Lily James plays Cinderella and she looks literally flawless throughout the entire movie. Her waist is impossibly tiny, her hair is perfectly curled (even with the tattered headband that marks her as a maid), and her skin glows (despite the soot/dirt from her housework). Much of the story of Cinderella revolves around her time at the ball, during which she is transformed into the most exquisite princess of all the Disney films. From her dress to her glass slippers, she embodies all of society’s conventional views of white, female beauty. The fixation on Cinderella’s physical appearance seemed to portray a message of ideal beauty that I can only imagine resonated deeply with the young audiences of the film, both male and female. This is extremely problematic, especially for young girls, because I know that images like those of Cinderella will linger in the minds of young children and form their version of what it means to be “beautiful” in our society. Much of what we consider to be beautiful is socially constructed from a young age, and children are powerless to challenge these unrealistic representations. Cinderella’s beauty is so unrealistic that it almost seems unattainable yet audiences still want to look like her. Before seeing this film, I knew that there had been criticism surrounding Lily James’ physical appearance as people thought her waist had been photo shopped. After watching the movie, I can understand why people were concerned about this (this accusation has been denied by the actress herself), especially because young children (who are likely biggest audience of the film) can’t be skeptical about things like a tiny waist because “seeing is believing” when you are a child. A key element of the film is Cinderella’s makeover by her fairy godmother; her makeover exemplifies the “makeover paradigm” that is outlined in the Gill reading. Gill states, “It might be argued that a makeover paradigm constitutes postfeminist media culture,” a concept that requires “people (predominantly women) to believe, first, that they or their life is lacking or flawed in some way” and that this lack can be fixed by a “reinvention or transformation” (pg. 156). This is easy to see in the film, as Cinderella finally achieves the highest level of female beauty once she fulfills her lack. While the story ultimately carries a message that her beauty came from her kindness and courage, the film is not so subtly coded with this paradigm.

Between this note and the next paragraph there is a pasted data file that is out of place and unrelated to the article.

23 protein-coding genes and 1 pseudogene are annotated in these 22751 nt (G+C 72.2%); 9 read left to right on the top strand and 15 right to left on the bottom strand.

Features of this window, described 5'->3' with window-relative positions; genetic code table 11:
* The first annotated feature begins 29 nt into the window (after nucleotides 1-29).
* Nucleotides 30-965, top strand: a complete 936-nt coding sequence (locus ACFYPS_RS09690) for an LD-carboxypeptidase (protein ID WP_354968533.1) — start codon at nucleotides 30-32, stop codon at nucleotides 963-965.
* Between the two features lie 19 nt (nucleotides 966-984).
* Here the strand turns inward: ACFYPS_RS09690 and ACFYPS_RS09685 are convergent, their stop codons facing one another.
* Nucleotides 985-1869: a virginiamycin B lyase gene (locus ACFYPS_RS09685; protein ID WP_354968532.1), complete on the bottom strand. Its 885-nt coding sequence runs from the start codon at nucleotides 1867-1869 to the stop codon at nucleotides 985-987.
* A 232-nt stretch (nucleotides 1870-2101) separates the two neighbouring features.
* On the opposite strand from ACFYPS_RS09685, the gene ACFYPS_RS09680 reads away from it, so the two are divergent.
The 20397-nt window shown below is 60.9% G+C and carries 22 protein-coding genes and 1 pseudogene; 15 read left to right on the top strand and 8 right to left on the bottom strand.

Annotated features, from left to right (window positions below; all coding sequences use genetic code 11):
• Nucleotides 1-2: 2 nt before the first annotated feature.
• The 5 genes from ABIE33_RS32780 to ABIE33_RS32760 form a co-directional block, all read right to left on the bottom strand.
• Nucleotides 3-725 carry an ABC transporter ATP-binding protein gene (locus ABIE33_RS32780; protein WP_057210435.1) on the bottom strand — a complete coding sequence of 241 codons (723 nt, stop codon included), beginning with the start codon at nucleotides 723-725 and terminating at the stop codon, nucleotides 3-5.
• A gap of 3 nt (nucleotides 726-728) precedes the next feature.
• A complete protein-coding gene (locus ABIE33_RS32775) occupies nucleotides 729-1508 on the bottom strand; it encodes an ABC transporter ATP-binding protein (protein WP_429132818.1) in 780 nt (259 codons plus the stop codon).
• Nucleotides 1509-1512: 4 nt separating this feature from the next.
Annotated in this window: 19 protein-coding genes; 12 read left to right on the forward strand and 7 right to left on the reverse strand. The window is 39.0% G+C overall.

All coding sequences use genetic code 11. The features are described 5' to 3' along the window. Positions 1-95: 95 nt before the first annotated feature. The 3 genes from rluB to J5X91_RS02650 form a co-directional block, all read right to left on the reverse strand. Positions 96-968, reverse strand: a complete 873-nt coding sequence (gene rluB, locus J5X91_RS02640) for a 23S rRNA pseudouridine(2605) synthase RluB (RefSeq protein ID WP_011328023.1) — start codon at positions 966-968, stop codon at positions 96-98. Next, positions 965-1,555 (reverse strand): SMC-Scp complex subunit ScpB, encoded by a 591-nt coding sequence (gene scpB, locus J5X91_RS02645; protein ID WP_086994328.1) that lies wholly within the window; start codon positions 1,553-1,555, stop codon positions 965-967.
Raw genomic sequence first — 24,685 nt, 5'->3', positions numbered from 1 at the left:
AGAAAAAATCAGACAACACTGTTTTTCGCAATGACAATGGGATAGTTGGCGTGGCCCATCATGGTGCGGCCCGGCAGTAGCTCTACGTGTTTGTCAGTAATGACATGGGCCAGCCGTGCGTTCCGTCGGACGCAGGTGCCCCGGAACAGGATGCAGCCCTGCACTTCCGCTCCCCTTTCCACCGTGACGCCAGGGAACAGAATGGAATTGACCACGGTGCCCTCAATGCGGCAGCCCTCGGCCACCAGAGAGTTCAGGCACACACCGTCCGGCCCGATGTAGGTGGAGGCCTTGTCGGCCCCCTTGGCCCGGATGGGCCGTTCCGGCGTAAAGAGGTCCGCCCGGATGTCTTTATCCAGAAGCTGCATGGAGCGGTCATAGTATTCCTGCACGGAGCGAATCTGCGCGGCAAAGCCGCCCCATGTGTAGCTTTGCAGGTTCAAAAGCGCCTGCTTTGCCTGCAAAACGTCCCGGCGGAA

Cinderella 2                CINDERELLA